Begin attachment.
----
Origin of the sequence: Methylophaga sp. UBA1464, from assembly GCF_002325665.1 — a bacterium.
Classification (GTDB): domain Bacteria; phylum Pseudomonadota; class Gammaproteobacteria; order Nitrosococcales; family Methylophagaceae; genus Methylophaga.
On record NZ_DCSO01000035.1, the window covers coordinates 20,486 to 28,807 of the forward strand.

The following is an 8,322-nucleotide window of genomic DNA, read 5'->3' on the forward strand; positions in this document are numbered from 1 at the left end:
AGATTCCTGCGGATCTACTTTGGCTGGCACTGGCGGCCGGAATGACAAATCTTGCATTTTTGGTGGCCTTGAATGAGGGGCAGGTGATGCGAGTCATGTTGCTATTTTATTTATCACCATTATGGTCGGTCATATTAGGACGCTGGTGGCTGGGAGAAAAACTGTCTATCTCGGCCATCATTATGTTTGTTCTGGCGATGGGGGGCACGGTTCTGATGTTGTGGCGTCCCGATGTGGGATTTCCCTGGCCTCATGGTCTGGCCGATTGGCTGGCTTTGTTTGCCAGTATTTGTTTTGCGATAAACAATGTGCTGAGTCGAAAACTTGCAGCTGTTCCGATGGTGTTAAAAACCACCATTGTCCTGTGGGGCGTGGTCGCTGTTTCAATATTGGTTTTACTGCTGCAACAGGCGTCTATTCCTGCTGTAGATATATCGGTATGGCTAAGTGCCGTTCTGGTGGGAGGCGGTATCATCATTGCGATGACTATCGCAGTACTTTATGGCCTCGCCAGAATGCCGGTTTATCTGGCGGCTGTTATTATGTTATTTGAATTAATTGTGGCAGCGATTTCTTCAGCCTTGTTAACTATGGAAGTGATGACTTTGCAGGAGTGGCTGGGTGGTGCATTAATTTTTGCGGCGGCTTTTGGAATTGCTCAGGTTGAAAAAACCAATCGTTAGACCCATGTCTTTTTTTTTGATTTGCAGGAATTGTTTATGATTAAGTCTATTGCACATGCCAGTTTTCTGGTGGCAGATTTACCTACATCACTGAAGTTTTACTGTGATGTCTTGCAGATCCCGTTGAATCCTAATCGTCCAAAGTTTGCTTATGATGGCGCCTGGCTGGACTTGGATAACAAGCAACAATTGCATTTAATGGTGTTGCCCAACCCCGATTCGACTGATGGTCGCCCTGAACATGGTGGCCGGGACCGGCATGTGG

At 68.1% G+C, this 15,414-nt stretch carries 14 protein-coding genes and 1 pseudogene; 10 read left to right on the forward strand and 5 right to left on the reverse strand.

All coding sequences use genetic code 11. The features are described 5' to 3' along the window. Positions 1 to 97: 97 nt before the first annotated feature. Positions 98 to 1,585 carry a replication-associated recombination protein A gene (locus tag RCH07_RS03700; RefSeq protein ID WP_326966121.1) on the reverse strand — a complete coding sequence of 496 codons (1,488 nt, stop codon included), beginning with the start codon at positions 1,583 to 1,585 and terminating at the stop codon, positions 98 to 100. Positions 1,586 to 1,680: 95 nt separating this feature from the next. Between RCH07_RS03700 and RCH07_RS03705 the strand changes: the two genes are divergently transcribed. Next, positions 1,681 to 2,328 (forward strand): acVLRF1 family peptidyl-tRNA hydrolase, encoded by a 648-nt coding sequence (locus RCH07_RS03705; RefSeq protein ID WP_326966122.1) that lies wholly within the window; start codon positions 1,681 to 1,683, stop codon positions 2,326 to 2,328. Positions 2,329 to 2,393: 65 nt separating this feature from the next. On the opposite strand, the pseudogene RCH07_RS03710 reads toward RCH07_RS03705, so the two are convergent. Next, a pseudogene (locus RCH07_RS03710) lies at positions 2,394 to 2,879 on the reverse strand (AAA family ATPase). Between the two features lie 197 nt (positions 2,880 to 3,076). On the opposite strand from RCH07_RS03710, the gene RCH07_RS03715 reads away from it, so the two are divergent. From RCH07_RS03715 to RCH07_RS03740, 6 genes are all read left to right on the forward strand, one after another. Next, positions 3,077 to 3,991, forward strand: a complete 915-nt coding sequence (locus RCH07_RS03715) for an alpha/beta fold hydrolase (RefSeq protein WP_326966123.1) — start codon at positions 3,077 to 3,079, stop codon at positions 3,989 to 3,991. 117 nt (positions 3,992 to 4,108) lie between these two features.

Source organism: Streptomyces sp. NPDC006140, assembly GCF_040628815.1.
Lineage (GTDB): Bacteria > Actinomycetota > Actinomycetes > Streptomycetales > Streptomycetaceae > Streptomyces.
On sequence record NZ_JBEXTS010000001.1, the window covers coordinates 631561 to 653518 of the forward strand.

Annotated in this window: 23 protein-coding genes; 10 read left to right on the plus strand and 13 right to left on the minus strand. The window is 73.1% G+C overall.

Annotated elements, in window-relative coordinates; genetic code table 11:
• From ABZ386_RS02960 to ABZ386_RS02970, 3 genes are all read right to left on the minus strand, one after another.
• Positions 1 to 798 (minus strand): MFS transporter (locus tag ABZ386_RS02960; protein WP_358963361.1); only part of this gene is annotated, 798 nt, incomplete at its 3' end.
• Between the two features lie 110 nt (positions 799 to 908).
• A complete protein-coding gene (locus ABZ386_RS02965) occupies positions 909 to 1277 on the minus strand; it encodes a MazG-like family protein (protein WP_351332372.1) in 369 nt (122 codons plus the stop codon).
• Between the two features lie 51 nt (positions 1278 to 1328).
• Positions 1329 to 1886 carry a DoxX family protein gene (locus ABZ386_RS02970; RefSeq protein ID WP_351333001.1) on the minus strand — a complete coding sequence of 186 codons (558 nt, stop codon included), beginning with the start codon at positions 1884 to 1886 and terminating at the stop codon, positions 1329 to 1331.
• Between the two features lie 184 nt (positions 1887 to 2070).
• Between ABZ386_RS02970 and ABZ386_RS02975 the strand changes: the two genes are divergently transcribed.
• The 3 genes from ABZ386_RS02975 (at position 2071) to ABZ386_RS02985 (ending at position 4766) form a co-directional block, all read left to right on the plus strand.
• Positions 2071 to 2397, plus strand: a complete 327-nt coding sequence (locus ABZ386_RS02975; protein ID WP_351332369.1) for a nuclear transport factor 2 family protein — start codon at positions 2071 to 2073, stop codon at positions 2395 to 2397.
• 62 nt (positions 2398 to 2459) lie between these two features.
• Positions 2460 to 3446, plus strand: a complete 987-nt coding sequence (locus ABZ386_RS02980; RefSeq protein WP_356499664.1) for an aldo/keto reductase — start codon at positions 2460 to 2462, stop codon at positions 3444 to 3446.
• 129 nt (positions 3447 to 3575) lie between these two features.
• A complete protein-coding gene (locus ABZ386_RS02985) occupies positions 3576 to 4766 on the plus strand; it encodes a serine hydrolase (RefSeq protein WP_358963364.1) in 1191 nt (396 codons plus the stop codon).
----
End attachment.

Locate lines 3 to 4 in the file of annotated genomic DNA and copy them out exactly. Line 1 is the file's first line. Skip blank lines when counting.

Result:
On record NZ_DCSO01000035.1, the window covers coordinates 20,486 to 28,807 of the forward strand.

The following is an 8,322-nucleotide window of genomic DNA, read 5'->3' on the forward strand; positions in this document are numbered from 1 at the left end: